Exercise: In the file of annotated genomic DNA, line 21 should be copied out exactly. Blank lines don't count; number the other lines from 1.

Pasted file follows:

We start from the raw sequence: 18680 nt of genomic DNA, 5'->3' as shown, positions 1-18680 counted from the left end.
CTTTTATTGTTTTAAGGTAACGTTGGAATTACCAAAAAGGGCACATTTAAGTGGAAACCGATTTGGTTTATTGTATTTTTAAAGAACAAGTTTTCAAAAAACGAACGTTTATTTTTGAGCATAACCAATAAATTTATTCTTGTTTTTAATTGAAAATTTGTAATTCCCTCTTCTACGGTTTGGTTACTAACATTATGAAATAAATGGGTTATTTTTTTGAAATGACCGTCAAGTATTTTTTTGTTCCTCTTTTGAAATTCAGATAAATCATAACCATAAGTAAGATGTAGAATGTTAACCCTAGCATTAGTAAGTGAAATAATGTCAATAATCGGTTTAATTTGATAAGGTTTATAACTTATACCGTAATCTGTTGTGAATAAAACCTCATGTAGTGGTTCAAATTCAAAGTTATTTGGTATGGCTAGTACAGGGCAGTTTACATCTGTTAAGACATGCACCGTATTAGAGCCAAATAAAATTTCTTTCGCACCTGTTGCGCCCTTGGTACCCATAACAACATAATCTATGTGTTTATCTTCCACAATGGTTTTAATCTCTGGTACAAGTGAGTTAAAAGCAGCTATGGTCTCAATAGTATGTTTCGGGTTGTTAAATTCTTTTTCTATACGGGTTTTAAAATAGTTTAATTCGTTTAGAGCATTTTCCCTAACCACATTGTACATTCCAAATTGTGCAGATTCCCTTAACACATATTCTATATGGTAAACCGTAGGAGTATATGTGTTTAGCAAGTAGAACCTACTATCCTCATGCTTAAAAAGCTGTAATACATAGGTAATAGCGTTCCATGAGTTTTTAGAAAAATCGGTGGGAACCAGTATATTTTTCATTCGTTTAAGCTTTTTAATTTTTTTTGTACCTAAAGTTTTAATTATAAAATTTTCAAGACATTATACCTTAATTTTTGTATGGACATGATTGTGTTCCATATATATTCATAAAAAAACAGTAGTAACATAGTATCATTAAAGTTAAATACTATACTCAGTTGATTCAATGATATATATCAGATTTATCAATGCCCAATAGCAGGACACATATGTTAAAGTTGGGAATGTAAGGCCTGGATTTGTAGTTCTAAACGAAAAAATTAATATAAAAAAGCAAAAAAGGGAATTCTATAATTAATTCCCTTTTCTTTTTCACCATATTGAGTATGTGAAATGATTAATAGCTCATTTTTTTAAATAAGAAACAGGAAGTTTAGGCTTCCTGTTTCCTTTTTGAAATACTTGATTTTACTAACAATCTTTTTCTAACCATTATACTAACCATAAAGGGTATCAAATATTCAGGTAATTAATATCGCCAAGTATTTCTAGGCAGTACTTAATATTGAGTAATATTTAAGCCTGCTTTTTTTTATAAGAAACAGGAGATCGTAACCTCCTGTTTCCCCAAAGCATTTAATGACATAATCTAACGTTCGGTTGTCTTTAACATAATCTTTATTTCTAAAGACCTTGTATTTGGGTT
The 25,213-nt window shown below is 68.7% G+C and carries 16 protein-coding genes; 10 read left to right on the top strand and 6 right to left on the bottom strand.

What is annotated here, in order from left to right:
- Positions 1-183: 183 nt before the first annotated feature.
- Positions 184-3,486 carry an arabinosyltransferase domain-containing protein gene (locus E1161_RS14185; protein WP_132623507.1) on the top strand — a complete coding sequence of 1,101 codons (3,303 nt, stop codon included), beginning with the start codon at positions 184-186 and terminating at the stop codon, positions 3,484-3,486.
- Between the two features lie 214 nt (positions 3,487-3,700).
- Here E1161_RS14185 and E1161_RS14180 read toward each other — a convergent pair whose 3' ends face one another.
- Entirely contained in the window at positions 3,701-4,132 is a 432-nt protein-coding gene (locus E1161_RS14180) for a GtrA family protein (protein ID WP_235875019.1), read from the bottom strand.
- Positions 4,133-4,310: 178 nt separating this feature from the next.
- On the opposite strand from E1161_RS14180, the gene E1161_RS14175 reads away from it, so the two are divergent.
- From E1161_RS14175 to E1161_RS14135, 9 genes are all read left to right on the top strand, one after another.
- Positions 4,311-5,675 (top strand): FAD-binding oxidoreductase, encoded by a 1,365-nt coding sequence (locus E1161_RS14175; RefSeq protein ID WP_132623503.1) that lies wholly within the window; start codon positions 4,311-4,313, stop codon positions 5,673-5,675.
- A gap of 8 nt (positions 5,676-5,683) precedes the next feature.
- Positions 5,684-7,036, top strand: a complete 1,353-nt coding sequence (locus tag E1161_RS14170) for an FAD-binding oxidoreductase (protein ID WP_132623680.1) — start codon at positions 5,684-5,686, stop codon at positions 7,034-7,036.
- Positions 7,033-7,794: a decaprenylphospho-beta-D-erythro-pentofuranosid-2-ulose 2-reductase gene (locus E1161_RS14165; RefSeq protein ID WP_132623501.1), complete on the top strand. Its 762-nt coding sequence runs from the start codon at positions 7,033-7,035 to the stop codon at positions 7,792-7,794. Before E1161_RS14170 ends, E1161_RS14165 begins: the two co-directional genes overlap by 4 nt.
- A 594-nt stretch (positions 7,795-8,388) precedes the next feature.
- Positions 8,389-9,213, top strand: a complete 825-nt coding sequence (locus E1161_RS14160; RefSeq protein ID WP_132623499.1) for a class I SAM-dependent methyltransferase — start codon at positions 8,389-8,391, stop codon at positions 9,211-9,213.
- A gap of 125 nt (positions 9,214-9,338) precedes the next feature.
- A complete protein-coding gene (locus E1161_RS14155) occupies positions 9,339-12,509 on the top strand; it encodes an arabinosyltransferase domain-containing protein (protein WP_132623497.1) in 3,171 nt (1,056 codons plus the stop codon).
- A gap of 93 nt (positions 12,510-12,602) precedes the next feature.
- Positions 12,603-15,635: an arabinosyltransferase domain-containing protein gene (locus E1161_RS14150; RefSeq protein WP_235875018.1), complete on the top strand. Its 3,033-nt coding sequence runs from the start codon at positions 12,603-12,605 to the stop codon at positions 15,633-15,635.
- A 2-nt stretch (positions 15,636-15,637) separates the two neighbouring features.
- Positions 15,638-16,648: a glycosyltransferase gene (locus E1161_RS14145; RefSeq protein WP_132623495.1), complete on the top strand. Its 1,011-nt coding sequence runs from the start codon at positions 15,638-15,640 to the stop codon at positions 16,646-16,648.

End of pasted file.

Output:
- A gap of 93 nt (positions 12,510-12,602) precedes the next feature.